System: Well, it makes us feel like shit. System. Representing Victoria, 250, to the death, yo. (Everyone laughs) System: The thing about winning and losing … fuck man, we just do it for the love. We do it for the experience, to rep our crew, and for the love. We don’t really care about what other people think. This keeps us sane and keeps us who we are. This goes back to hip-hop. When we lose and we don’t represent the way we want to, we just go back to the lab and we train as hard as we can. We don’t try to push negative vibes on anything and we just keep it fucking real. Lost Child: To add to that, like System was saying, winning and losing is always a learning experience. I think what keeps us together is that we always have each other’s backs. We are always telling each other honest things. If you make a mistake, we say it and if you do good, we say it. We are always being honest so in that sense, we keep it real with each other and it keeps us together. We always push forward. Torpedo: When I go into battle, I do not see my opponent as my enemy – I see them as someone who can help me improve. No matter if I win or lose, I just learn and improve myself. If you want to win, you have to accept loss.
Over the past years, as you continue to inspire younger dancers, what is down the line for the crew? Is there a collective goal that you all have?
Lost Child: I would say for us, our goal is to keep inspiring and be inspired. We want to push the name more, travel more, see more scenes, and share with different scenes. For myself, I would say to learn more street dances and evolve on that note. I want to keep pushing my spiritual state and do better. Sancho: One thing that hasn’t been said, and it’s rare for a crew, is that most of the members of Fresh Format make a living off of breaking. We all don’t have regular jobs and we try to make money with what we do best. I think one goal for all of us is to make it easier for ourselves to make a living with what we do. It goes down to sponsoring our battles and to have that support, making it easier for us to achieve things. It’s a goal for us to not have to always hustle. Where do I get money from? That’s something that we don’t want to worry about. Lost Child: I would say that a lot of us in the crew are older and we have families and kids. That’s another thing that’s a challenge–for us to keep dancing and take care of our families is a hard thing to do. Dealing with injuries, age, and motivation are all things we need to consider. Sancho: We know that there are friends around us and they share the same love and passion with the same things – I think everyone needs this and can’t just stay on our own feet all the time. You need friends on the same page. Zig: I want to say big thanks to our sponsors, Nike Canada and Two Angle.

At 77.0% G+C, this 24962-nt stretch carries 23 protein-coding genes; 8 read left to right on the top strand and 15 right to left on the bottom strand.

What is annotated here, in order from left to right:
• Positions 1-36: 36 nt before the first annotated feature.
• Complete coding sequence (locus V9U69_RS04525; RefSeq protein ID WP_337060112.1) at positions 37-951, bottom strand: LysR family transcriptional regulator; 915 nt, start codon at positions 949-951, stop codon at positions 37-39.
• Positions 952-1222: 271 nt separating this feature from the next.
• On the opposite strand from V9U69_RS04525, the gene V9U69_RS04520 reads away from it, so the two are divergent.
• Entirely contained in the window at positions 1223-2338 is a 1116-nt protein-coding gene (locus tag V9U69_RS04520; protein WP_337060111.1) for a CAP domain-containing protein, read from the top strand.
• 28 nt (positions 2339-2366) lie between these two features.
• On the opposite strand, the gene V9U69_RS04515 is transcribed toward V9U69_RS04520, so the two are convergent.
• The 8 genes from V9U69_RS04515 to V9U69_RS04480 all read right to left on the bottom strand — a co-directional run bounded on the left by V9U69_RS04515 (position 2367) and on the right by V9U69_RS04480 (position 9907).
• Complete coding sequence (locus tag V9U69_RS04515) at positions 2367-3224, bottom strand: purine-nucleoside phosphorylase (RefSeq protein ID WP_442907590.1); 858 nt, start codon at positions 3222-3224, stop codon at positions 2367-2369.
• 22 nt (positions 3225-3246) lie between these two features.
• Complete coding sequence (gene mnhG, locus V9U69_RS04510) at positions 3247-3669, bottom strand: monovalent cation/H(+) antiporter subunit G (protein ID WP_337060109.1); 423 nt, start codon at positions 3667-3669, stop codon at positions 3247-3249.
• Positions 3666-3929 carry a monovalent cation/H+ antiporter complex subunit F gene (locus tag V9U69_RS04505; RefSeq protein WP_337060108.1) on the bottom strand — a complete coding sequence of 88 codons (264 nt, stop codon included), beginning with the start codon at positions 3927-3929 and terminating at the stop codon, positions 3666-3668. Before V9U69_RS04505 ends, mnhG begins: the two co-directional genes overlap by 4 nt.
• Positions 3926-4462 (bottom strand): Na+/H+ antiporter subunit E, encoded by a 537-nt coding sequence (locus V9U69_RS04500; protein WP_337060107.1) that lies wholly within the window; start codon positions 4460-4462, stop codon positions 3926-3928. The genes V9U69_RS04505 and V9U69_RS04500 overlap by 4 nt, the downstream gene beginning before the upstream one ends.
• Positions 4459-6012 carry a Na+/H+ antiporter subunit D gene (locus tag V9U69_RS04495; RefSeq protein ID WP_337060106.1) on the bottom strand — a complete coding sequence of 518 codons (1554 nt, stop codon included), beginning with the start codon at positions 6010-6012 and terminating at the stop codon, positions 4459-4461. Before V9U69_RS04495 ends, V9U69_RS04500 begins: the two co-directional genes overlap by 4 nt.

What is HYPE?
Torpedo: HYPE to me is a feeling – something that comes at you from inside. For example, when you go to a battle and you get excited and you get this feeling from inside of you. It is an inspiration, an energy, and it is HYPE. Monsta Pop: HYPE is a buzz – it just comes and hits you and you don’t even know when it does. When it does hit you, though, you just go, “Man, this is HYPE.” Zig: HYPE is like me, you know? That’s my life – I am HYPE about everything and everywhere. I am too high to just … Yeah! In French, “Je suis l’allumer.” HYPE to me is the second breath – each time you do something and you are tired, the moment where you explode and you’re back on the next level, that is HYPE. It is the second breath and you feel like you’ve just touched God. Sancho: I am HYPE too. HYPE to me is up there – it is high on the scale and it is very supporting too. Lost Child: HYPE to me is a rush of adrenalin. It is a feeling of heightened-ness. System: For me, HYPE is an energy. Pretty much, it is being inspired and in-one with all your movements. It is a certain energy in your body that is released when you are ready to kill shit.